Win a copy of The Tourist Trail this week in the Writing forum!
  • Post Reply Bookmark Topic Watch Topic
  • New Topic
permaculture forums growies critters building homesteading energy monies kitchen purity ungarbage community wilderness fiber arts art permaculture artisans regional education experiences global resources the cider press projects digital market private forums all forums
this forum made possible by our volunteer staff, including ...
master stewards:
  • Nicole Alderman
  • r ranson
  • Anne Miller
  • paul wheaton
  • Joseph Lofthouse
  • Jocelyn Campbell
  • Mike Jay
garden masters:
  • Steve Thorn
  • Dave Burton
  • Joylynn Hardesty
  • Carla Burke
  • Pearl Sutton
  • Greg Martin

Thought this might be fungi related?

Posts: 4617
Location: Zones 2-4 Wyoming and 4-5 Colorado
hugelkultur forest garden fungi books bee greening the desert
  • Mark post as helpful
  • send pies
  • Quote
  • Report post to moderator
In an area we cleared for camp there are pioneer species coming back in to cover the dirt. This was an interesting spot and I am not sure what I am seeing.

1. The dirt is fairly hard packed around the area, but inside the circle it is loose and crumbly. Almost like worm castings.

2. There are small plants growing around the circle but not in it.

3. A plant from last year has died and dried up in the center of the circle. (brown)

4. It is hard to see but at the top right (about 1 oclock to three oclock) of the circle ,there appears to be some sort of fungi that has dried to a whitish grey color.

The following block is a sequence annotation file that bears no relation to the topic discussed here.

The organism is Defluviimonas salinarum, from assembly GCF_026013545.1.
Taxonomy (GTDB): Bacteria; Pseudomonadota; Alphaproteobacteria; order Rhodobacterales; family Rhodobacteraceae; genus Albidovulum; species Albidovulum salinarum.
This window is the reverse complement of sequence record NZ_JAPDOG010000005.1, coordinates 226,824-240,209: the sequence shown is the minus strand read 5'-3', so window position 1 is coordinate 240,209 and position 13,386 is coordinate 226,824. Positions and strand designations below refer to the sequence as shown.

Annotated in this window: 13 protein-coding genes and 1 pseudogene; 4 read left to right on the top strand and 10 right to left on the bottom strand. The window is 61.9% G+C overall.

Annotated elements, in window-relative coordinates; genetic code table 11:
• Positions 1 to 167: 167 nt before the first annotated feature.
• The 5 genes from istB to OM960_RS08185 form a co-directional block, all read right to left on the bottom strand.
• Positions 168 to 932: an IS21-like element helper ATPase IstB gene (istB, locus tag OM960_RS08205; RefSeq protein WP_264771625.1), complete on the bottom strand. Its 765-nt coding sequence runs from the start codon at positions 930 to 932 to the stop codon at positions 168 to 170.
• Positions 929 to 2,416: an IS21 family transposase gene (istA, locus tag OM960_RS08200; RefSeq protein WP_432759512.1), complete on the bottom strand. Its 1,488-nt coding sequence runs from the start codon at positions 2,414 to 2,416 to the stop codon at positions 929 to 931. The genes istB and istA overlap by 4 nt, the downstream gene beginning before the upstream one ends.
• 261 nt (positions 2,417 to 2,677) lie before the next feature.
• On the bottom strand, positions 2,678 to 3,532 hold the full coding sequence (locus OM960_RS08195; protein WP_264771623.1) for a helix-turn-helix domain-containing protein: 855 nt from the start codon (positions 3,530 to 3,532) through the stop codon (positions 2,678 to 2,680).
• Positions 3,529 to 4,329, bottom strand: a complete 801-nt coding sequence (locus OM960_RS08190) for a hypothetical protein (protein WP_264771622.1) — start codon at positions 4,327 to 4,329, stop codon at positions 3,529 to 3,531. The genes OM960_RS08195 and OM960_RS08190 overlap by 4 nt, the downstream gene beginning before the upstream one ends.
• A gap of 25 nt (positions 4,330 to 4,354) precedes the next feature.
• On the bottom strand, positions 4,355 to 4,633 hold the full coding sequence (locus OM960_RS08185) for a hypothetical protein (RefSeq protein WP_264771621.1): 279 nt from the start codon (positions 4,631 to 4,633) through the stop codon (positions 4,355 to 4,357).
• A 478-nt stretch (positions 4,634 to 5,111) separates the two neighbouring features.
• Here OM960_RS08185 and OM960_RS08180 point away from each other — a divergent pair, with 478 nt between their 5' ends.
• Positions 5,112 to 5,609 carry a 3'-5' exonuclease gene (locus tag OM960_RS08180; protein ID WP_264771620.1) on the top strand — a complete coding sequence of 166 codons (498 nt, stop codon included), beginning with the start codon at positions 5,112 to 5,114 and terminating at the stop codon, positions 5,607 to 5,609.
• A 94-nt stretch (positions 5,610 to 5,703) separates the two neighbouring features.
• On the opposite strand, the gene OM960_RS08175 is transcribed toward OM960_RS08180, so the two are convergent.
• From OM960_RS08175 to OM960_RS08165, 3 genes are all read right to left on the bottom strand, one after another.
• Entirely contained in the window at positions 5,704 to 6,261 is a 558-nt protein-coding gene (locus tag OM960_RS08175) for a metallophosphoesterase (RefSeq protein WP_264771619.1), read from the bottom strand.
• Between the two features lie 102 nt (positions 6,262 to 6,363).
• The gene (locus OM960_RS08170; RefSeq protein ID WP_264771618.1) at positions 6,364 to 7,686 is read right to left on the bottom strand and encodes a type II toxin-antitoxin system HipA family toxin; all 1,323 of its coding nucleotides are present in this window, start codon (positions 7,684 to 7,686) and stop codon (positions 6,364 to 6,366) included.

Any thoughts?

[Thumbnail for fairy-circle.JPG]
Posts: 2392
  • Mark post as helpful
  • send pies
  • Quote
  • Report post to moderator
I see a dandelion, I see a celery-like seedling, I see a mustard gone to seed, I don't anything that looks like fungi. If you pick that dried up white crust and shake it, do spores blow off of it?
Posts: 2679
Location: Phoenix, AZ (9b)
  • Likes 1
  • Mark post as helpful
  • send pies
  • Quote
  • Report post to moderator
Miles - looks like it could be dried "dog vomit slime mold" (such a tasty name). This will grow on moist carbon materials. It's usually yellow when it's "active" (also leading to the name "scrambled egg slime mold") When it either gets too hot or too dry, this slime mold tends to dry into hard little pancakes that are greyish or tannish in color. I get this mold a fair bit where my drip irrigation systems meets my woodchip mulch. When dried, the pancakes are like little Frisbees.
I am Arthur, King of the Britons. And this is a tiny ad:
September-October Homestead Skills Jamboree 2019
  • Post Reply Bookmark Topic Watch Topic
  • New Topic
Boost this thread!